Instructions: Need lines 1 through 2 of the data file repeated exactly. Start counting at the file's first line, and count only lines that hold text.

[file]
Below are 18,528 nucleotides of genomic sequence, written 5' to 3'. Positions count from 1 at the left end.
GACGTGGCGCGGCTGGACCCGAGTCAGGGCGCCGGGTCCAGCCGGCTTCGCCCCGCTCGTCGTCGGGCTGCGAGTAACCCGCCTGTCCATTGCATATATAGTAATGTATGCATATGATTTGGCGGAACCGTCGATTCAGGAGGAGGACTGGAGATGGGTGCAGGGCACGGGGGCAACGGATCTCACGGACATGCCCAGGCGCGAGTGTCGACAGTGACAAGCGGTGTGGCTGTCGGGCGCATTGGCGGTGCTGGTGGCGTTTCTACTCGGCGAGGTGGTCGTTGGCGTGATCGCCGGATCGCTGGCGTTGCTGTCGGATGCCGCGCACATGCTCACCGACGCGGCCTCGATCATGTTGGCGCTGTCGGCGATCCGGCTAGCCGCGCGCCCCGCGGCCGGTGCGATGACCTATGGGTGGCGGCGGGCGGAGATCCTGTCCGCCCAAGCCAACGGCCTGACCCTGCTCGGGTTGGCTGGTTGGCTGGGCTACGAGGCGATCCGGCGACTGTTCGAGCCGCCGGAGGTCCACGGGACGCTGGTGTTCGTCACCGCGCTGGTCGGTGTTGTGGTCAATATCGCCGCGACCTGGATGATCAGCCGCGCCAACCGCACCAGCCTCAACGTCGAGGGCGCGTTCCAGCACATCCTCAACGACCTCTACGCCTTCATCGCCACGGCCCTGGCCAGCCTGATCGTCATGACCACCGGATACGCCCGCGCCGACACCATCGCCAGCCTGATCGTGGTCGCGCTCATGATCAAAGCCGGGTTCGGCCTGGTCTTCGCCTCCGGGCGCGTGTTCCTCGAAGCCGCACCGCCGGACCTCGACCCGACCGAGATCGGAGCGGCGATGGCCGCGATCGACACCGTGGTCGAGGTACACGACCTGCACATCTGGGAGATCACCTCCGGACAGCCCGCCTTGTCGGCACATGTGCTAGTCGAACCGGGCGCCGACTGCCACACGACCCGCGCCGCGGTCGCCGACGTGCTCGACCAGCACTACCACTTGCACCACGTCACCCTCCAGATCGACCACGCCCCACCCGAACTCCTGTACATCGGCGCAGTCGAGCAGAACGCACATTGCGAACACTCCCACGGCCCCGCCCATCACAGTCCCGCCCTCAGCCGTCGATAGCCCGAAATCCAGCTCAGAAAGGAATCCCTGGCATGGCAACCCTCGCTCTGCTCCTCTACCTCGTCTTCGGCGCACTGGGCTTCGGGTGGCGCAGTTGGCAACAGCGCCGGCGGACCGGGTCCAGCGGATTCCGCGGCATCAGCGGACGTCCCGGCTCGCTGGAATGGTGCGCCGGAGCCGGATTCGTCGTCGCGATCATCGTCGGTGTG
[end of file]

Below are 18,528 nucleotides of genomic sequence, written 5' to 3'. Positions count from 1 at the left end.
GACGTGGCGCGGCTGGACCCGAGTCAGGGCGCCGGGTCCAGCCGGCTTCGCCCCGCTCGTCGTCGGGCTGCGAGTAACCCGCCTGTCCATTGCATATATAGTAATGTATGCATATGATTTGGCGGAACCGTCGATTCAGGAGGAGGACTGGAGATGGGTGCAGGGCACGGGGGCAACGGATCTCACGGACATGCCCAGGCGCGAGTGTCGACAGTGACAAGCGGTGTGGCTGTCGGGCGCATTGGCGGTGCTGGTGGCGTTTCTACTCGGCGAGGTGGTCGTTGGCGTGATCGCCGGATCGCTGGCGTTGCTGTCGGATGCCGCGCACATGCTCACCGACGCGGCCTCGATCATGTTGGCGCTGTCGGCGATCCGGCTAGCCGCGCGCCCCGCGGCCGGTGCGATGACCTATGGGTGGCGGCGGGCGGAGATCCTGTCCGCCCAAGCCAACGGCCTGACCCTGCTCGGGTTGGCTGGTTGGCTGGGCTACGAGGCGATCCGGCGACTGTTCGAGCCGCCGGAGGTCCACGGGACGCTGGTGTTCGTCACCGCGCTGGTCGGTGTTGTGGTCAATATCGCCGCGACCTGGATGATCAGCCGCGCCAACCGCACCAGCCTCAACGTCGAGGGCGCGTTCCAGCACATCCTCAACGACCTCTACGCCTTCATCGCCACGGCCCTGGCCAGCCTGATCGTCATGACCACCGGATACGCCCGCGCCGACACCATCGCCAGCCTGATCGTGGTCGCGCTCATGATCAAAGCCGGGTTCGGCCTGGTCTTCGCCTCCGGGCGCGTGTTCCTCGAAGCCGCACCGCCGGACCTCGACCCGACCGAGATCGGAGCGGCGATGGCCGCGATCGACACCGTGGTCGAGGTACACGACCTGCACATCTGGGAGATCACCTCCGGACAGCCCGCCTTGTCGGCACATGTGCTAGTCGAACCGGGCGCCGACTGCCACACGACCCGCGCCGCGGTCGCCGACGTGCTCGACCAGCACTACCACTTGCACCACGTCACCCTCCAGATCGACCACGCCCCACCCGAACTCCTGTACATCGGCGCAGTCGAGCAGAACGCACATTGCGAACACTCCCACGGCCCCGCCCATCACAGTCCCGCCCTCAGCCGTCGATAGCCCGAAATCCAGCTCAGAAAGGAATCCCTGGCATGGCAACCCTCGCTCTGCTCCTCTACCTCGTCTTCGGCGCACTGGGCTTCGGGTGGCGCAGTTGGCAACAGCGCCGGCGGACCGGGTCCAGCGGATTCCGCGGCATCAGCGGACGTCCCGGCTCGCTGGAATGGTGCGCCGGAGCCGGATTCGTCGTCGCGATCATCGTCGGTGTG